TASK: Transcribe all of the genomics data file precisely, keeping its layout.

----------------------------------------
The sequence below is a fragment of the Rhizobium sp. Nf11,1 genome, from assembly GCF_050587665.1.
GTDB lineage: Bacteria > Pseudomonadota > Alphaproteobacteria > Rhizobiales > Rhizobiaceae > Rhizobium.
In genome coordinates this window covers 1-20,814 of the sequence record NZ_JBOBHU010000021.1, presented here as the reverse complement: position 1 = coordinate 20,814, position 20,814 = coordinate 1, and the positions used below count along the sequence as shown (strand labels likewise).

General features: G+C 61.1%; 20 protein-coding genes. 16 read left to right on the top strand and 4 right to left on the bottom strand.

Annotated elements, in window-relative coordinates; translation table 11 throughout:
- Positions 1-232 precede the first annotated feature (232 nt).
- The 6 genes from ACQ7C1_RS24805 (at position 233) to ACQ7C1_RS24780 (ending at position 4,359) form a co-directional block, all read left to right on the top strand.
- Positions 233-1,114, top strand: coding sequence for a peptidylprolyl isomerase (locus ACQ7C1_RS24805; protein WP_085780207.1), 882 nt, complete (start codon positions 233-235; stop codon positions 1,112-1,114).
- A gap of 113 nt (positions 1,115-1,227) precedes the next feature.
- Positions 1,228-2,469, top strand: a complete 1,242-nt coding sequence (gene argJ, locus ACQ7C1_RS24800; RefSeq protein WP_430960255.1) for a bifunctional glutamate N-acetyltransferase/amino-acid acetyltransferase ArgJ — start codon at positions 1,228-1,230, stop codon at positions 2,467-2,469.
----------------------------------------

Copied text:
The sequence below is a fragment of the Rhizobium sp. Nf11,1 genome, from assembly GCF_050587665.1.
GTDB lineage: Bacteria > Pseudomonadota > Alphaproteobacteria > Rhizobiales > Rhizobiaceae > Rhizobium.
In genome coordinates this window covers 1-20,814 of the sequence record NZ_JBOBHU010000021.1, presented here as the reverse complement: position 1 = coordinate 20,814, position 20,814 = coordinate 1, and the positions used below count along the sequence as shown (strand labels likewise).

General features: G+C 61.1%; 20 protein-coding genes. 16 read left to right on the top strand and 4 right to left on the bottom strand.

Annotated elements, in window-relative coordinates; translation table 11 throughout:
- Positions 1-232 precede the first annotated feature (232 nt).
- The 6 genes from ACQ7C1_RS24805 (at position 233) to ACQ7C1_RS24780 (ending at position 4,359) form a co-directional block, all read left to right on the top strand.
- Positions 233-1,114, top strand: coding sequence for a peptidylprolyl isomerase (locus ACQ7C1_RS24805; protein WP_085780207.1), 882 nt, complete (start codon positions 233-235; stop codon positions 1,112-1,114).
- A gap of 113 nt (positions 1,115-1,227) precedes the next feature.
- Positions 1,228-2,469, top strand: a complete 1,242-nt coding sequence (gene argJ, locus ACQ7C1_RS24800; RefSeq protein WP_430960255.1) for a bifunctional glutamate N-acetyltransferase/amino-acid acetyltransferase ArgJ — start codon at positions 1,228-1,230, stop codon at positions 2,467-2,469.